The Department of Energy has extended the contract for Advanced Technologies and Laboratories through 2013 under an option in the original contract award.
ATL has provided analytical services and testing work at the Hanford 222-S Laboratory for almost eight years. The one year extension is valued at almost $14.3 million, according to DOE.
ATL's most recent contract award was for a five-year option with a two-year-base period and three, one-year extension options.
The extension announced Tuesday was for the second one-year option.
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"DOE appreciates the technical and management capabilities demonstrated by the ATL work force," Ellen Mattlin, the DOE tank farm programs division director, said in a statement.
When ATL won its first five-year contract at Hanford it was valued at $59 million and the current one was originally valued at $48.6 million.
However, the current contract now is valued at $72.4 million over five years.
The value increased by about $10 million with American Recovery Act spending to stimulate the economy, said Jou Hwang, ATL president. The remainder covers increased readiness to provide service with more staff and more capabilities, he said.
ATL now employs 85 people in the equivalent of 74 full-time jobs. The 85 employees are down from about 100 employees when Hanford had $1.96 billion in Recovery Act work.
The lab performs analyses on some of Hanford's most dangerous radioactive waste.
Some work is related to reactors and the Plutonium Finishing Plant.
However, much of it is for DOE's program to retrieve and treat for disposal Hanford's 56 million gallons of high-level radioactive waste held in underground tanks.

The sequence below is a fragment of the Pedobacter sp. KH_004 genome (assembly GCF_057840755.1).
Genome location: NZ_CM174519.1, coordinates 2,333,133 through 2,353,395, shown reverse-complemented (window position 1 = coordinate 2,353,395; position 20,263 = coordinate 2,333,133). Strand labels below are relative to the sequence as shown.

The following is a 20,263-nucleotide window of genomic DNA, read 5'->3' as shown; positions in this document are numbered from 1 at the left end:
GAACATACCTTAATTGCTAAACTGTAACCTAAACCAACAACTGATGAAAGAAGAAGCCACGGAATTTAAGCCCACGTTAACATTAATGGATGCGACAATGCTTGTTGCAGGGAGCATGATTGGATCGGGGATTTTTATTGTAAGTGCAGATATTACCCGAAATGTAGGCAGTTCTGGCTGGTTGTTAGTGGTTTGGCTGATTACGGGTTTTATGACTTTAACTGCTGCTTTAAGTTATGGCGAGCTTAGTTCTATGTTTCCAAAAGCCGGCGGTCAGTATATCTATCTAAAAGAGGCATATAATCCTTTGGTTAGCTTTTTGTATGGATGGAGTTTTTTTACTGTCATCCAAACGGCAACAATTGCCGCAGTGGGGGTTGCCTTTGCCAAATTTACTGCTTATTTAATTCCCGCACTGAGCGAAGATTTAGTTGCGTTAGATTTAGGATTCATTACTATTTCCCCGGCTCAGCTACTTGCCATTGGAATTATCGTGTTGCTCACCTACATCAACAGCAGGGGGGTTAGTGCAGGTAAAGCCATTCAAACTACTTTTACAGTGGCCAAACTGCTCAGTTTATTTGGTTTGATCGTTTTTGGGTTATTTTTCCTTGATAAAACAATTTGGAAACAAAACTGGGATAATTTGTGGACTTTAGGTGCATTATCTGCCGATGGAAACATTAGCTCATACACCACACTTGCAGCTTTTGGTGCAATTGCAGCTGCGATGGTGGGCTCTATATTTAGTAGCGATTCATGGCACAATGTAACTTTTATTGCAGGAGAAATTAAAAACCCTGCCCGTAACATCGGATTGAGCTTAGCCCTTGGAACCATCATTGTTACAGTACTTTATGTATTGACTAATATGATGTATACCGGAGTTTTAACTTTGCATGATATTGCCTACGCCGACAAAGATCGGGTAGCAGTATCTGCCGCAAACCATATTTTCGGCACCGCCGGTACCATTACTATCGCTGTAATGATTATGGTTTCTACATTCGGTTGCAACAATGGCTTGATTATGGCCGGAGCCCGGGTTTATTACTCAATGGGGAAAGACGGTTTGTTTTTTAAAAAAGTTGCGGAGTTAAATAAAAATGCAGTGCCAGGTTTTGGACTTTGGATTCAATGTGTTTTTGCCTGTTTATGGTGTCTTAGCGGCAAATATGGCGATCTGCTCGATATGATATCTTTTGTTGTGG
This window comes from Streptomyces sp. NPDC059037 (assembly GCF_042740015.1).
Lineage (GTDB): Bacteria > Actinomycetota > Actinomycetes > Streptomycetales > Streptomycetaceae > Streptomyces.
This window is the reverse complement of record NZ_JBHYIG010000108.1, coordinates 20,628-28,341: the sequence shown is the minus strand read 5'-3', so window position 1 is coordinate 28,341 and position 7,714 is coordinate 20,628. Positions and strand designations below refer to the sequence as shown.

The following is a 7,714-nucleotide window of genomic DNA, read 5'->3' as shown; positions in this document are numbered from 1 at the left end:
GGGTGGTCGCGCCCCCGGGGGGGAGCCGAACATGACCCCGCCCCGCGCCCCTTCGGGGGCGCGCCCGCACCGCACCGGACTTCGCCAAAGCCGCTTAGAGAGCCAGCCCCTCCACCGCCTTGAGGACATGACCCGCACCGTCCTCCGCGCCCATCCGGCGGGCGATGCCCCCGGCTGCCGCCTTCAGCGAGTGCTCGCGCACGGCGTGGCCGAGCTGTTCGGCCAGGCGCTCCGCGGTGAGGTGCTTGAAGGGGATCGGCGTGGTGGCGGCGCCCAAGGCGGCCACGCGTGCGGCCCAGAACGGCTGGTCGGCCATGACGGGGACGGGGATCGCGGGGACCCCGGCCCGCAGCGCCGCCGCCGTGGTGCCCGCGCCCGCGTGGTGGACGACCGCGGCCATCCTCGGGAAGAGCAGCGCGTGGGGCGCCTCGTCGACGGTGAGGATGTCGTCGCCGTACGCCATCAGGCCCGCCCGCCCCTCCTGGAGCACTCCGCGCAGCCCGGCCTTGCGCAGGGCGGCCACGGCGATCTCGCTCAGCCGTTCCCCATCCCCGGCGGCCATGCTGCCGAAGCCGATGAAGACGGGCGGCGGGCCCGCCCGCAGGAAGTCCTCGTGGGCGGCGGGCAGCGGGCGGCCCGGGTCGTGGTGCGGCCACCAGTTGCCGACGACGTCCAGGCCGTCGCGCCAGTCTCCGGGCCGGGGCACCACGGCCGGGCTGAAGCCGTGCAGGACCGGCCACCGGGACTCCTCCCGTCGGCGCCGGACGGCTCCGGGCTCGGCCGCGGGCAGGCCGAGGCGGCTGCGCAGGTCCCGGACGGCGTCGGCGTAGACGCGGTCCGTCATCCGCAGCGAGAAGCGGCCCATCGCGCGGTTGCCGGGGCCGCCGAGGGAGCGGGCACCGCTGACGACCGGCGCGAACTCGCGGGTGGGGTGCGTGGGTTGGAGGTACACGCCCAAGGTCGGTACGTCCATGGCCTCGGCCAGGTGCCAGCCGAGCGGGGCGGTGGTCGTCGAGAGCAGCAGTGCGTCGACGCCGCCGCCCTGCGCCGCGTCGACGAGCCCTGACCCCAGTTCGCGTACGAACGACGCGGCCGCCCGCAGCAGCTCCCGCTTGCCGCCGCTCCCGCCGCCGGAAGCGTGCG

The waste is left from the past production of plutonium for the nation's nuclear weapons program.
ATL analyzes the waste to determine the constituency of waste in different tanks and to maintain control of the chemistry of waste in the tanks.
ATL has been analyzing about 15,000 inorganic, organic and radiochemical samples annually. But Hwang anticipates that volume to double with better equipment and increased sampling capabilities for the Hanford tanks.
The 222-S complex includes a 70,000-square-foot laboratory and several support buildings in central Hanford. It has 11 hot cells for handling and analyzing radioactive samples.
DOE values ATL's performance and commitment to safety, Mattlin said,
In 2008, ATL received its first DOE Voluntary Protection Program Star award, which is the highest level of recognition available in DOE's safety program.
It was the first time a DOE small-business prime contractor has won the recognition.
ATL won the award a second time in 2011.
ATL received 98 percent of the award payment possible from DOE in 2011, with its 2012 review not yet complete.
ATL is based in Maryland, but started a non-Hanford business, an advanced chemistry laboratory, in Richland in 2011.
It's available for training and technology demonstration.